The UN Security Council was to hold an emergency meeting yesterday amid a diplomatic push to end the devastating conflict between Israel and Gaza's armed groups that has killed more than 220 people.
Israel maintained its heaviest-ever daily rate of bombardment of the blockaded enclave overnight, sending a fireball and a black plume of smoke into the sky following one heavy strike, an AFP journalist reported.
Israeli leaders said they would press on, for now, with an offensive to destroy the capabilities of the armed factions Hamas and Islamic Jihad, amid calls by the United States and other world powers for an end to the conflict.
"The fighting will not cease until we bring total and long-term quiet," Israeli Defence Minister Benny Gantz said in a video statement, blaming Hamas for the worst escalation in Israeli-Palestinian fighting in years.
Israel launched its air campaign on the Gaza Strip on May 10 after the enclave's rulers, the Islamist group Hamas, fired a barrage of home-made rockets in response to unrest in Israeli-annexed east Jerusalem.
Israeli air strikes have killed 213 Palestinians, including 61 children, and wounded more than 1,400 people in Gaza, according to the Gaza health ministry.
Palestinian militants have fired around 3,350 rockets toward Israel that have killed 10 people, including a child, Israeli authorities said.
Two Thai workers were killed yesterday and seven people were wounded in a rocket strike on an Israeli farm just over the Gaza border, police said. Hamas and Islamic Jihad claimed responsibility.
The Security Council session, the fourth since the conflict escalated, was called after the United States, a key Israel ally, blocked adoption of a joint statement calling for a halt to the violence on Monday for the third time in a week.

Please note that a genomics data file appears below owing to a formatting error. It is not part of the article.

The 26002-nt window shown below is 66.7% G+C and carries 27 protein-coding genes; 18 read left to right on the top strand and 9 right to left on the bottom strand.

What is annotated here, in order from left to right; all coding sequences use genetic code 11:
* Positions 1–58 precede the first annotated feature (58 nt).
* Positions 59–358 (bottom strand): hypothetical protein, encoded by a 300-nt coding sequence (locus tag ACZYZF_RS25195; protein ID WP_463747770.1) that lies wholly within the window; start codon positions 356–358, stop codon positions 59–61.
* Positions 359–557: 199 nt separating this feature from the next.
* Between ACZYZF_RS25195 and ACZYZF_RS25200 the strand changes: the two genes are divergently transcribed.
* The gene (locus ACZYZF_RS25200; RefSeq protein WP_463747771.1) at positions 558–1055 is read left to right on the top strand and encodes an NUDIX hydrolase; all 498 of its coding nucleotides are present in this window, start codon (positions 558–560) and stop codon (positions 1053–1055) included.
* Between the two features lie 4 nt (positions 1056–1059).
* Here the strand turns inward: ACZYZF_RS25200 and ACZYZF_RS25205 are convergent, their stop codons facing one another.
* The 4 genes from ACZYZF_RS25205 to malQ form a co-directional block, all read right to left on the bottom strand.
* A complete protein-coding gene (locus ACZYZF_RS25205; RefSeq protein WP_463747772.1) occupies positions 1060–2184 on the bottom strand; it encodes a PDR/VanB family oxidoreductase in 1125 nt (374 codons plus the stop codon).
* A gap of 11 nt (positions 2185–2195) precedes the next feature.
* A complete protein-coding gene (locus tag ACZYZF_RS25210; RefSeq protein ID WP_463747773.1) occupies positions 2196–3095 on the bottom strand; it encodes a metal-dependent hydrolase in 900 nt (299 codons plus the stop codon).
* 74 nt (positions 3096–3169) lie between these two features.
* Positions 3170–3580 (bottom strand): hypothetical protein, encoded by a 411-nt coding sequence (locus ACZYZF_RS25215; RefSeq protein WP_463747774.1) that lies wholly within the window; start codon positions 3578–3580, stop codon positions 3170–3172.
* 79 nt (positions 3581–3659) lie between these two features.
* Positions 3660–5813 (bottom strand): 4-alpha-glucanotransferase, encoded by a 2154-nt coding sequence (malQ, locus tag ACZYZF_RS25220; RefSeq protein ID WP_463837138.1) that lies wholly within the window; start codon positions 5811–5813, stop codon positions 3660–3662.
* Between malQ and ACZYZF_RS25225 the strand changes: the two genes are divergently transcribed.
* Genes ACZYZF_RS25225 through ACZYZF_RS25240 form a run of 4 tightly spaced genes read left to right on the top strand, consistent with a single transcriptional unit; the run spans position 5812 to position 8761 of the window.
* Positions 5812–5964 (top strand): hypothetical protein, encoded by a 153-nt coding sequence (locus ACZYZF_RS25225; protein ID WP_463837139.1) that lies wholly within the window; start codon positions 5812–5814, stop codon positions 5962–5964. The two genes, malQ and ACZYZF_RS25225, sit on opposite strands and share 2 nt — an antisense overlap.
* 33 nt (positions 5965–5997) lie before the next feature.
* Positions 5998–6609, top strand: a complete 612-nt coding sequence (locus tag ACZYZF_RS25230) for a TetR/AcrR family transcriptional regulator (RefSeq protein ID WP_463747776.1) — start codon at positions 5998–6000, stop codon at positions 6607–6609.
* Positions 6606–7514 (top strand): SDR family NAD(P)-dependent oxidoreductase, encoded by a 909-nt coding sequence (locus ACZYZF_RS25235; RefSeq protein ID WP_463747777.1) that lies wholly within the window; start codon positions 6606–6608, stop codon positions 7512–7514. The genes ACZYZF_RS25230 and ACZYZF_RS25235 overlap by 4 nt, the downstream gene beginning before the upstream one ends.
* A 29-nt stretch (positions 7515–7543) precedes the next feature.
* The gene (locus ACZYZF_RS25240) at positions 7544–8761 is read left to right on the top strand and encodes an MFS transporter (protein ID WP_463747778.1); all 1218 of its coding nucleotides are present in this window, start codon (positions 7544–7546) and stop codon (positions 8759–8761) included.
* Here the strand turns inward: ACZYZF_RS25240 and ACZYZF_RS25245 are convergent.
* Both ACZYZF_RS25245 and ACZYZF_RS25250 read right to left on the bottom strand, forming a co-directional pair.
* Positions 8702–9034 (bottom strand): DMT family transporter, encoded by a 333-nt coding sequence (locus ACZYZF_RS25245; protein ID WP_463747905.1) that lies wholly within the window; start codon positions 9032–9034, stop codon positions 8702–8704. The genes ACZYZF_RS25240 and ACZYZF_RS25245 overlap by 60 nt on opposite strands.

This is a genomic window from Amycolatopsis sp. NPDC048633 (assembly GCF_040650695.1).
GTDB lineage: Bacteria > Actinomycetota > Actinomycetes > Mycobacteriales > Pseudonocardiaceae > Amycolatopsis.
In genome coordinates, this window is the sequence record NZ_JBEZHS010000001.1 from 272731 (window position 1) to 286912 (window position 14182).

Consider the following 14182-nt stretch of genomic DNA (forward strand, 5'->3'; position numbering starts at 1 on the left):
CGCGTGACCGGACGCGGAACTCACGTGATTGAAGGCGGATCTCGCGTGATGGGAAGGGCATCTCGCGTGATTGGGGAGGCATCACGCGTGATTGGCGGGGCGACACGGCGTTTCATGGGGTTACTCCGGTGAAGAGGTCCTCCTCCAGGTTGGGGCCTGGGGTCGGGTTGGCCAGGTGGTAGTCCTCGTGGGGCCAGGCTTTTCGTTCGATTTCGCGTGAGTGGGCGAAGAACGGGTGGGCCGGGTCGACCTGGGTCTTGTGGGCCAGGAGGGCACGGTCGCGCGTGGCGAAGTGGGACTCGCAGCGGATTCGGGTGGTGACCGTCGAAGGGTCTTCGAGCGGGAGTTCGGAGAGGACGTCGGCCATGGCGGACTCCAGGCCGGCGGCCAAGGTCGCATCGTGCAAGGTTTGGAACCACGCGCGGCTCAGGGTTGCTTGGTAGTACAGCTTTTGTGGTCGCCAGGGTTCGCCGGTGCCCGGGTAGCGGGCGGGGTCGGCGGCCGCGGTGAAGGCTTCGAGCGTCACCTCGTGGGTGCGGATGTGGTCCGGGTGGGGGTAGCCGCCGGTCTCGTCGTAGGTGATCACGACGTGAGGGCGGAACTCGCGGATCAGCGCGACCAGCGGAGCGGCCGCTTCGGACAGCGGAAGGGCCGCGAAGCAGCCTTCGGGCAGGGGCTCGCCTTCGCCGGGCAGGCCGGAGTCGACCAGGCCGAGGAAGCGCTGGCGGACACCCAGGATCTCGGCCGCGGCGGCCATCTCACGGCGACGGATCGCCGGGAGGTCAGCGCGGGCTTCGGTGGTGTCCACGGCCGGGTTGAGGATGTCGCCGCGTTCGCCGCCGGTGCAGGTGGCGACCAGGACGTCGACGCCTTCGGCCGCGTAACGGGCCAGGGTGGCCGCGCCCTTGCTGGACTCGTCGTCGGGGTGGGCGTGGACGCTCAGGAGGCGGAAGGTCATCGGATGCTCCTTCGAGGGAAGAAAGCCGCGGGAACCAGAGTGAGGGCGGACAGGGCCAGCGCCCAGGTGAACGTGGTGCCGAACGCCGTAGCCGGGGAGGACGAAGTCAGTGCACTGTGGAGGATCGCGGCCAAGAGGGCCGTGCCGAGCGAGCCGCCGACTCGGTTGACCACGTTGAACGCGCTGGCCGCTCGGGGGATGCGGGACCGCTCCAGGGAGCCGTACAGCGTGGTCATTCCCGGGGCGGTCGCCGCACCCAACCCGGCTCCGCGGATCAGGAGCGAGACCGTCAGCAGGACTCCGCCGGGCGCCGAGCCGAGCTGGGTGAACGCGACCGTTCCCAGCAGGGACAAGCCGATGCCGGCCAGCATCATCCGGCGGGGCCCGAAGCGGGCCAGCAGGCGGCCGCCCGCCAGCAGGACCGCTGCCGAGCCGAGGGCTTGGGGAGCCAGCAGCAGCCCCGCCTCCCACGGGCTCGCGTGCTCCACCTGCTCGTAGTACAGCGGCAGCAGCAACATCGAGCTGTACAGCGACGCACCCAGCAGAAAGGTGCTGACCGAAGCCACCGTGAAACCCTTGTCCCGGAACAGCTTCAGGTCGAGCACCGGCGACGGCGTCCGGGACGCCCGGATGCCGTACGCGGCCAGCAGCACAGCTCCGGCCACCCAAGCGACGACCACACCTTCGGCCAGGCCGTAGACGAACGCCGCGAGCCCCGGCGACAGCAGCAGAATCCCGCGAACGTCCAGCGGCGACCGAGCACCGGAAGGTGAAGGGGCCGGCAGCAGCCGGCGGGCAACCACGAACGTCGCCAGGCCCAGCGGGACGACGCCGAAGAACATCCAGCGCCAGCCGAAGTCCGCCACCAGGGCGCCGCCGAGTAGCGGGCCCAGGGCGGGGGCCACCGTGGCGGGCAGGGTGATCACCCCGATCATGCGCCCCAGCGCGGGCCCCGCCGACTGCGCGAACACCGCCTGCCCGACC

US President Joe Biden, having resisted joining other world leaders and much of his own Democratic party in calling for an immediate end to hostilities, told Netanyahu Monday night he backs a ceasefire, but stopped short of demanding a truce.
The Israeli army yesterday said it had struck dozens of "targets" inside Gaza since midnight, while Palestinian militants had fired 70 rockets, dozens of which were intercepted by air defences.
"They destroyed our house but I don't know why they targeted us," said Nazmi al-Dahdouh, 70, of western Gaza City, adding he was now homeless after "a terrifying, violent night".
Gaza resident Roba Abu al-Awf, 20, said she expected a rough night.
"We have nothing to do but sit at home," she said. "Death could come at any moment -- the bombing is crazy and indiscriminate."
A strike late Monday knocked out Gaza's only Covid-19 testing laboratory, the health ministry said. The Qatari Red Crescent said a strike damaged one of its offices in the enclave.
The rate of positive coronavirus tests in Gaza has been among the highest in the world, at 28 percent.
Hospitals in the poverty-stricken territory, which has been under Israeli blockade for almost 15 years, have been overwhelmed by patients.